So, the first week at a new school doesn’t really count, yes? I mean, you have to get through all the introductions and talks about where to find things, and you don’t know anyone, and you spend most of the time too scared and confused to take things in properly (please tell me that isn’t just me?), so it’s only in Week 2 when you can really expect to get a proper sense of your new routine. That’s what I told myself, anyway, to excuse the fact that during the first week I was so overwhelmed that I struggled to cook things I have been making for years without fuss or incident.

Week 2 was our first full week, and our group got to cook in the mornings, which was a massive relief for me as it means we leave school on time after dems at the end of the day and I get to catch a train which gets me home for 7.15pm instead of 8pm: believe me, when you have to go to bed at 10pm to get up at 5.30am, those extra 45 minutes make a world of difference. The morning trains are shockingly inconsistent. I wrote half of this on one that was delayed for 25 minutes and sat stock still near Radley for ages for no apparent reason, meaning that when I got to London I had to race to get to school, into my whites, and to the kitchen on time. But it’s all good. Really. Every time I get stressed or feel tired, I remind myself what I am getting to do and that I could still be at my old desk job, and then everything feels a bit better.

The only slight drawback to the brand new dawn of Week 2 is that this week it has decided to start raining. A lot. Last week was unseasonably, ridiculously beautiful, but now we’re settling into a standard rainy English October. Believe me, you can get properly wet on a 4.5 mile cycle through London. Soaked quite literally to the skin, through waterproofs. Monday was a bit of a dark day that saw me, dripping rainwater and smelling like a dog that’s swum through a river, crouched on the corridor floor of the train back to Oxford because there were no seats left.

Trains are so soul-draining that apparently a really quit extensive bar service has become necessary.
Trains are so soul-draining that apparently a really quite extensive bar service has become necessary.

Anyway, enough moaning. Let’s get on to the good stuff. The food.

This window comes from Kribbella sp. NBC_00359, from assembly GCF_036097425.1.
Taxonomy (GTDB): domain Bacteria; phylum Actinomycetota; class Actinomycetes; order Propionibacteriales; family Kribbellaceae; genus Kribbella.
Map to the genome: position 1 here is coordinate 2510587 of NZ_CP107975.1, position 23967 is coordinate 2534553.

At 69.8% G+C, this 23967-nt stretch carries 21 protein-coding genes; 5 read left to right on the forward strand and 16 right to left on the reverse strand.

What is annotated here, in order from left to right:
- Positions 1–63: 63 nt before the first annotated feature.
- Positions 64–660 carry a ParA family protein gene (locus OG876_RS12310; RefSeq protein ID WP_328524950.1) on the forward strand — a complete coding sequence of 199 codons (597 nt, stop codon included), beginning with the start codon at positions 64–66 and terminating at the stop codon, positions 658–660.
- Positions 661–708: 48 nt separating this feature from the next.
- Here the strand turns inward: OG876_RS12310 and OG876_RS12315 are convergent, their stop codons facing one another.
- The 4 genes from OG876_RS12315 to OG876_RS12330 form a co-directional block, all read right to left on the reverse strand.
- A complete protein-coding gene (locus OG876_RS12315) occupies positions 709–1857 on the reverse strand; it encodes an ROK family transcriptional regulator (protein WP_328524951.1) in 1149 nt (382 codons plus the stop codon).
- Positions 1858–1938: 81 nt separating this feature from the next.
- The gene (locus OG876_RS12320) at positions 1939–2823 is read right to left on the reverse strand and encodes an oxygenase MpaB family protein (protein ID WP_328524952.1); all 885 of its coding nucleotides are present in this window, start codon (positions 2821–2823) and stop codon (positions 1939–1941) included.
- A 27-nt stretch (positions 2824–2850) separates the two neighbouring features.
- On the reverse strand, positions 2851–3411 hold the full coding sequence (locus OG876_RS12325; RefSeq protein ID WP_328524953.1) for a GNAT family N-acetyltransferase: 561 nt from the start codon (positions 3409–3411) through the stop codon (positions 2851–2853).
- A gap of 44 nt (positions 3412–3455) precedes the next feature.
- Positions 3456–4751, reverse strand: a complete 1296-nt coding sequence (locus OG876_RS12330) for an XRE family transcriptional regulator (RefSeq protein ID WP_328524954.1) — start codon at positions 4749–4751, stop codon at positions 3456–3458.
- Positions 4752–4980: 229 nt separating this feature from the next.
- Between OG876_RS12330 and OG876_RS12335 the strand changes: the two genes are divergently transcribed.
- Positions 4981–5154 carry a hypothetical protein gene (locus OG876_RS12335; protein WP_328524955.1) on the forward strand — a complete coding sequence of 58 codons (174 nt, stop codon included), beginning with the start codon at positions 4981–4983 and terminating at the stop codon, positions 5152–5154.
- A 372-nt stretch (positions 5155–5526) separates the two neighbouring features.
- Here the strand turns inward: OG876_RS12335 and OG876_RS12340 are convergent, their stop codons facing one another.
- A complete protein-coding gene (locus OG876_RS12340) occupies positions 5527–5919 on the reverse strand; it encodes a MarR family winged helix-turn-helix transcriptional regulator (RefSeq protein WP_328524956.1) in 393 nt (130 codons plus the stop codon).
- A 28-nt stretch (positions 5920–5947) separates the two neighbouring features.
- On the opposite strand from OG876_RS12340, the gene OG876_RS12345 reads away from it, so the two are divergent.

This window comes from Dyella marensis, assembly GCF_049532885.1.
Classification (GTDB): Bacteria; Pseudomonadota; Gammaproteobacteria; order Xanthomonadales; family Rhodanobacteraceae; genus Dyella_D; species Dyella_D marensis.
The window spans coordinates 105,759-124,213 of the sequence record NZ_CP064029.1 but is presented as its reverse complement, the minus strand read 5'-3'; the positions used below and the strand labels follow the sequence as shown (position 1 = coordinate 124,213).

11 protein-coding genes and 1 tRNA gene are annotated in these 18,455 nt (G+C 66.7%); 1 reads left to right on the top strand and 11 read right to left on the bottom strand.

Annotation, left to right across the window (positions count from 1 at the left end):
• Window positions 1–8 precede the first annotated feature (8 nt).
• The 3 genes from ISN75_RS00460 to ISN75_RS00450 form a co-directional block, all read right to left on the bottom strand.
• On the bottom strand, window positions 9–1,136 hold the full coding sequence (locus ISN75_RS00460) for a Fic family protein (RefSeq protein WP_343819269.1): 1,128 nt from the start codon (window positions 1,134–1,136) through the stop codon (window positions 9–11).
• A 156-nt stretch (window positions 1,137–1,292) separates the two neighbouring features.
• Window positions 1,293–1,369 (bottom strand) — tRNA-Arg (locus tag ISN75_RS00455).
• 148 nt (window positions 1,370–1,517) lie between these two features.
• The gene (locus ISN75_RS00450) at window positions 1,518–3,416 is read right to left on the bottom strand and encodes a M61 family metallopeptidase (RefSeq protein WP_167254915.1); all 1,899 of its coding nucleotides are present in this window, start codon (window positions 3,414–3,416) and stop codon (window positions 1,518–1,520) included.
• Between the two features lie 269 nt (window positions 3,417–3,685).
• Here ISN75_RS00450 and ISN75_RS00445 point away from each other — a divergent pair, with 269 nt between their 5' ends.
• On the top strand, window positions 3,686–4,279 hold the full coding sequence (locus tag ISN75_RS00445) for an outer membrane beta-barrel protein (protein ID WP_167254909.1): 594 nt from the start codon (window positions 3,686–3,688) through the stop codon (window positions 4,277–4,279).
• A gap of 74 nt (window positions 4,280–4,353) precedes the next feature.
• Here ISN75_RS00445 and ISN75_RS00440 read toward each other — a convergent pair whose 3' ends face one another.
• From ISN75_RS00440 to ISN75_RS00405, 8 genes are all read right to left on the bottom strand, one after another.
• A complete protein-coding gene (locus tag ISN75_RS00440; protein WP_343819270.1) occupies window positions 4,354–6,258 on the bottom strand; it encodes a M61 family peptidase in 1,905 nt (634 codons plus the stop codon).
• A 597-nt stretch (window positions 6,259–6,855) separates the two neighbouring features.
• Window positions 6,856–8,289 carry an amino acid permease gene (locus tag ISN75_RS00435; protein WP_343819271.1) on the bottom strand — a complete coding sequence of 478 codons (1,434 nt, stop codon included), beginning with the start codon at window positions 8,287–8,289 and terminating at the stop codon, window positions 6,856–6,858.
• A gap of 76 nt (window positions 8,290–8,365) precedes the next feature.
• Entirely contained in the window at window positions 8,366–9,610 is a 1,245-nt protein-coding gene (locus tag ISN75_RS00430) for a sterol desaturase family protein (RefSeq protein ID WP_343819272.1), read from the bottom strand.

Every week we will be cooking in a different table group of four, and we also rotate between three kitchens, so it really was all change on Monday. We had a different class teacher every single day for the first week and most of the second. So what with new people, new kitchens, and new teachers, it really feels like we’re getting to experience lots of different ways of working at the start of the course, which I am sure will stand us in good stead later.

I looked at the schedule for this week initially and thought ‘Ha, they don’t really expect us to make all that? In one session? When last week we struggled to get two salads done in three hours? Haaaa.’ Well, they did expect us to make all that. And it’s been great. Mostly. Our table of four has been working well together this week and it actually feels like we’ve been super-speedy. Well, in comparison to last week, anyway, which isn’t saying a great deal.

On Monday the dishes we made included a gorgeous sweet potato, chilli, and lime soup. Now, I know my bowl below doesn’t look so gorgeous, but that’s because I keep forgetting to take photos of my food before it’s tasted and so by the time I remembered all the crème fraiche which I had artfully drizzled on the top had been stirred in. But I doggedly decided to take a picture of it looking rubbish anyway to prove I had actually cooked something. See? I made a thing!

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Messy bowl of yummy soup. I definitely did not serve it like this.

Below is my avocado, mozzarella, and tomato salad, which, er, I actually did serve like that. Too many olives, not enough centre height, oversized portion, too much dressing, clumsy and thick slices… I really need to work on my presentation. I can already tell that it’s going to be something I’m going to struggle with. I am not naturally dainty and precise: I am cackhanded, clumsy, and prone to panicking. I only realise how tense I have been in the school kitchens when it comes to plating up and my hands are literally shaking. This is why I could never be a TV chef (yes, that, and a thousand other reasons, I hear you cry).

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At least it tasted nice. It was my lunch.

On Wednesday our pastry was examined for the third time in two weeks. I may have had a slight ‘incident’ with this pastry that saw it somehow fly out of my hands and onto the floor. I still have no idea how this happened. But, in response to my panicked whisperings of ‘Oh f***, oh f***, oh f***’, our teacher that day shouted ‘Two second rule, it’s fine, pick it up and carry on!’, so carry on I did. I mean, it did get baked at 200C for ages afterwards so I hope that killed any floor bacteria. I ate quite a lot of it and I’m still alive. Anyway, flinging pastry onto the floor seems to be a great new technique, because this was my most successful attempt at pastry by far. My little quiche was the best thing I have yet made, and you have no idea how good it felt to get positive feedback. So I shall consider chucking future attempts at pastry onto the floor with gusto and confidence.